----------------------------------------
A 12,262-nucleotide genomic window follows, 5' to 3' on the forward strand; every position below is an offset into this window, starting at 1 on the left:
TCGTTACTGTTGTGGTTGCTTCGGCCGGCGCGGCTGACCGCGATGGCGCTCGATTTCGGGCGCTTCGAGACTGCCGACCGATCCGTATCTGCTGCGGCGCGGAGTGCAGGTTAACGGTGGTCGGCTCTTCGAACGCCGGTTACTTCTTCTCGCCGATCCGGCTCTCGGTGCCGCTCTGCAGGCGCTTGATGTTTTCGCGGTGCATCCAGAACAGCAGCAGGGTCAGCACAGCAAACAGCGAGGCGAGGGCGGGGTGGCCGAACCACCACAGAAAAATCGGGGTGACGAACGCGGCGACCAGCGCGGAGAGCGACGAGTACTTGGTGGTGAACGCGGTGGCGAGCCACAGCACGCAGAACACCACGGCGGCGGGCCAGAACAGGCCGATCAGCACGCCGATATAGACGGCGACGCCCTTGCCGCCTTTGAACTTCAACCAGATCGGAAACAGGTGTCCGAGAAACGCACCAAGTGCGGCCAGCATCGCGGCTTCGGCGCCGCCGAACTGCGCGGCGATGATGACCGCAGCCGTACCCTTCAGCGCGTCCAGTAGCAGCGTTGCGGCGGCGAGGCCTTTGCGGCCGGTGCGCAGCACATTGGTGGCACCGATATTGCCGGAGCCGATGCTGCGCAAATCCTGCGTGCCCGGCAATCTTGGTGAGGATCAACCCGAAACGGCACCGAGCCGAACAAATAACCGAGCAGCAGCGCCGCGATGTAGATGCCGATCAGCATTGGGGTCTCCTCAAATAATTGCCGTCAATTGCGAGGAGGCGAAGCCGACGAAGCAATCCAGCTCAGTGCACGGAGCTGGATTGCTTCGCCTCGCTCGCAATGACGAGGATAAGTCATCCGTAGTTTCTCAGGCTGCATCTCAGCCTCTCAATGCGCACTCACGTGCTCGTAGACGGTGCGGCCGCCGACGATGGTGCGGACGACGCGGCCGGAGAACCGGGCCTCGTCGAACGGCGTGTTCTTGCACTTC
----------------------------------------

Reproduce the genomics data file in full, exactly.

A 12,262-nucleotide genomic window follows, 5' to 3' on the forward strand; every position below is an offset into this window, starting at 1 on the left:
TCGTTACTGTTGTGGTTGCTTCGGCCGGCGCGGCTGACCGCGATGGCGCTCGATTTCGGGCGCTTCGAGACTGCCGACCGATCCGTATCTGCTGCGGCGCGGAGTGCAGGTTAACGGTGGTCGGCTCTTCGAACGCCGGTTACTTCTTCTCGCCGATCCGGCTCTCGGTGCCGCTCTGCAGGCGCTTGATGTTTTCGCGGTGCATCCAGAACAGCAGCAGGGTCAGCACAGCAAACAGCGAGGCGAGGGCGGGGTGGCCGAACCACCACAGAAAAATCGGGGTGACGAACGCGGCGACCAGCGCGGAGAGCGACGAGTACTTGGTGGTGAACGCGGTGGCGAGCCACAGCACGCAGAACACCACGGCGGCGGGCCAGAACAGGCCGATCAGCACGCCGATATAGACGGCGACGCCCTTGCCGCCTTTGAACTTCAACCAGATCGGAAACAGGTGTCCGAGAAACGCACCAAGTGCGGCCAGCATCGCGGCTTCGGCGCCGCCGAACTGCGCGGCGATGATGACCGCAGCCGTACCCTTCAGCGCGTCCAGTAGCAGCGTTGCGGCGGCGAGGCCTTTGCGGCCGGTGCGCAGCACATTGGTGGCACCGATATTGCCGGAGCCGATGCTGCGCAAATCCTGCGTGCCCGGCAATCTTGGTGAGGATCAACCCGAAACGGCACCGAGCCGAACAAATAACCGAGCAGCAGCGCCGCGATGTAGATGCCGATCAGCATTGGGGTCTCCTCAAATAATTGCCGTCAATTGCGAGGAGGCGAAGCCGACGAAGCAATCCAGCTCAGTGCACGGAGCTGGATTGCTTCGCCTCGCTCGCAATGACGAGGATAAGTCATCCGTAGTTTCTCAGGCTGCATCTCAGCCTCTCAATGCGCACTCACGTGCTCGTAGACGGTGCGGCCGCCGACGATGGTGCGGACGACGCGGCCGGAGAACCGGGCCTCGTCGAACGGCGTGTTCTTGCACTTC